Pokemon Go: Inside the Smart Phone Craze That's Taking America by Storm
It's the new national obsession that everyone is talking about.
Pokémon Go has quickly become a new international obsession for smart phone users looking to "catch 'em all."
Since it launched last week, people around the world are taking to the streets looking for the little animated critters that are not even real.
The new Pokémon Go app on your phone or mobile device uses a mapping feature, like Google Maps, to track your whereabouts. As you move around, Pokemon characters pop up along the way and you try to collect as many as you can.
The goal of the game is to collect as many characters as possible. The player then uses the captured characters to wage war against other players.
But one feature of the game, called a "lure," is causing some law enforcement concerns.
It's supposed to bring these virtual critters to your exact location. Unfortunately, somebody with evil intent can also use a lure to draw a person into a trap.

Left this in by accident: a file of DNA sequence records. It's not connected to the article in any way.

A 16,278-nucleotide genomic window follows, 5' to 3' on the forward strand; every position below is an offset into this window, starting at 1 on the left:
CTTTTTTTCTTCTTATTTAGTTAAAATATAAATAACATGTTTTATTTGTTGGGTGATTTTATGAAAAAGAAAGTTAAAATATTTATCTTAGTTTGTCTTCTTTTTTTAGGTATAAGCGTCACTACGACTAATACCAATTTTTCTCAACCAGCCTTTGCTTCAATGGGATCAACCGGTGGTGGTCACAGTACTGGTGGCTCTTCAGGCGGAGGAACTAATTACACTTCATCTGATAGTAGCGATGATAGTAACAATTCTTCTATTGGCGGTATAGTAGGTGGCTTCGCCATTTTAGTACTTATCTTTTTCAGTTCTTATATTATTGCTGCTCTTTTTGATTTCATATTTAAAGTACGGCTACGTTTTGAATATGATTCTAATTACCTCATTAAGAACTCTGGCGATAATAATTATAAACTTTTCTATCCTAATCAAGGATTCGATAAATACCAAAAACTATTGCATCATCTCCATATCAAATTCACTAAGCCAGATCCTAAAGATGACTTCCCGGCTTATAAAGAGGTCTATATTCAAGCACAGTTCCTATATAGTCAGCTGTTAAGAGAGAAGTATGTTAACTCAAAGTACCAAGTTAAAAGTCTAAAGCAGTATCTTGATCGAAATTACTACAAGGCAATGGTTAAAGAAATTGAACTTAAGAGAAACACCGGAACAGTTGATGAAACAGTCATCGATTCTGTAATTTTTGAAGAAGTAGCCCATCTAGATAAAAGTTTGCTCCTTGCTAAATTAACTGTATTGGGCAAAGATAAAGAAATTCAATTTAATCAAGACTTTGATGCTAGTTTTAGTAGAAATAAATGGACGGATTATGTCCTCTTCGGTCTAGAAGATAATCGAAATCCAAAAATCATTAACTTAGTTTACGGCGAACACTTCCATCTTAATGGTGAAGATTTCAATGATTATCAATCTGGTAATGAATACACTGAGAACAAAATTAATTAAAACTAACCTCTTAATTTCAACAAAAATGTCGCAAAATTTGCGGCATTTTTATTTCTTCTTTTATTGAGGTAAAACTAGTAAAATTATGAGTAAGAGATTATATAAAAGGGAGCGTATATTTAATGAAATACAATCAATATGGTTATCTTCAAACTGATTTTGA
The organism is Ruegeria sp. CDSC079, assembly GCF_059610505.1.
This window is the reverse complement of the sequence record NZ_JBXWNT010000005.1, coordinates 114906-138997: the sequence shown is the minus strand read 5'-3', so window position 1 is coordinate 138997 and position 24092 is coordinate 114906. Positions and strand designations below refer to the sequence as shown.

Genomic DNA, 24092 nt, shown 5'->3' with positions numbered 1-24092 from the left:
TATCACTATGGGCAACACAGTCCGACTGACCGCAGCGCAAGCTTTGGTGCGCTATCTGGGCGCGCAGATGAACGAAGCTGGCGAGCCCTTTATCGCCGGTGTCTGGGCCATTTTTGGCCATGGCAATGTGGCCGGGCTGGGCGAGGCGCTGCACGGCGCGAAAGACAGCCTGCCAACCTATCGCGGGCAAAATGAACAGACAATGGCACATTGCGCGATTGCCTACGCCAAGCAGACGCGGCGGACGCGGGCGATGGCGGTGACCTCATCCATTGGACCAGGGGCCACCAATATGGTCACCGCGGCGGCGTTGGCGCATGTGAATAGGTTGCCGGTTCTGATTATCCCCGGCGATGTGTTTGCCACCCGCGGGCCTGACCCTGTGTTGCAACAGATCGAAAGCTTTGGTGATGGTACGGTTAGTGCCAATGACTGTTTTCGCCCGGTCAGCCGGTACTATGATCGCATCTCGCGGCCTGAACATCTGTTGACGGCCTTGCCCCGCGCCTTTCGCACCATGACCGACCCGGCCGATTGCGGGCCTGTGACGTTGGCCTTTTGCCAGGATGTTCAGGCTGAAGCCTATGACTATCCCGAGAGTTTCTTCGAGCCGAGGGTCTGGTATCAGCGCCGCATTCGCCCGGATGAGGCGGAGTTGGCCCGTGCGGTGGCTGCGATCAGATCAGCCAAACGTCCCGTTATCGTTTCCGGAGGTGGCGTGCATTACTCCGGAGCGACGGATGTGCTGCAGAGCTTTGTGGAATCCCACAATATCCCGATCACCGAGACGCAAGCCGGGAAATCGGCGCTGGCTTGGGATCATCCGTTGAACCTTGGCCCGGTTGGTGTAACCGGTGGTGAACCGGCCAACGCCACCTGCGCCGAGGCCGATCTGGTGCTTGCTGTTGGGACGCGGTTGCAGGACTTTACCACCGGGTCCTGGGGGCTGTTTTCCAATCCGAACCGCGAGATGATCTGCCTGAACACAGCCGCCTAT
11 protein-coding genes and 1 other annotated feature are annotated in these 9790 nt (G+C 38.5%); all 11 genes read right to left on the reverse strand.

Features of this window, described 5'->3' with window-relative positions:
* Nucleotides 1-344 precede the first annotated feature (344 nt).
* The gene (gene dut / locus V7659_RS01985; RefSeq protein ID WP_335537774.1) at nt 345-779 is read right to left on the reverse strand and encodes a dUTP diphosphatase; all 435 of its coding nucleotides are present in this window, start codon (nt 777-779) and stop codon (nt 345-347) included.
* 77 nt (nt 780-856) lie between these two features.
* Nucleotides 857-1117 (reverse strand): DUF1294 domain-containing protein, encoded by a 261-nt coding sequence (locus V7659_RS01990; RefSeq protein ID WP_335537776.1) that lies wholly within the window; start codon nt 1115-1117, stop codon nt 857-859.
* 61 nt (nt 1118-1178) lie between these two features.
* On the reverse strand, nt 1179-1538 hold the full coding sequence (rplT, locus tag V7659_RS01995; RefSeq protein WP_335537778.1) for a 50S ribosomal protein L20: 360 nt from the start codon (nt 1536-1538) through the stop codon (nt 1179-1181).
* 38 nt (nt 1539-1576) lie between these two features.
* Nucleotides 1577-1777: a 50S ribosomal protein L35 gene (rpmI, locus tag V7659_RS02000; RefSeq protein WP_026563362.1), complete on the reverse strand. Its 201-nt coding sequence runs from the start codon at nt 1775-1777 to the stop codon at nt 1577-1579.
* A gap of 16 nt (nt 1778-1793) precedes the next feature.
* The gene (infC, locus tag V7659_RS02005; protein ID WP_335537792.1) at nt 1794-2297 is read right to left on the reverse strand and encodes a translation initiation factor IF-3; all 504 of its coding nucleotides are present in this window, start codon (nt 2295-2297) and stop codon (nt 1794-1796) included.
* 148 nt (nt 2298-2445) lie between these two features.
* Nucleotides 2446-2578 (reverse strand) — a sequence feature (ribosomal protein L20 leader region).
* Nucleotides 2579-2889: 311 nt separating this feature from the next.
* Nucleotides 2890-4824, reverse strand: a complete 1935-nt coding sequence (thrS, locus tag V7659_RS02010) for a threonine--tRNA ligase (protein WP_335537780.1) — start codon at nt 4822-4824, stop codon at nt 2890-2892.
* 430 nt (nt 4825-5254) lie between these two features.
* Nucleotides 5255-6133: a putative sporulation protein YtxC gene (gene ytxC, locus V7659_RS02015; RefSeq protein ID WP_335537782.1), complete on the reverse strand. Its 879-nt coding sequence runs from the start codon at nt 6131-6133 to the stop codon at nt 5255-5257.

Cops say three men used the game to lure players to a secluded parking lot in Missouri where they were robbed at gunpoint.
Internet safety expert Katie Greer told Inside Edition: "Be with someone else, don't go out by yourself. Definitely safety in numbers, if you can be with more than one person that will help."
She added: "Pay attention when using these things — walking off a sidewalk, walking into traffic. I have read stories where these things have happened."
Safety concerns have prompted Nintendo, the creator of Pokémon Go, to issue a warning: "We encourage all people playing Pokémon go to be aware of their surroundings and to play with friends when going to new or unfamiliar places."
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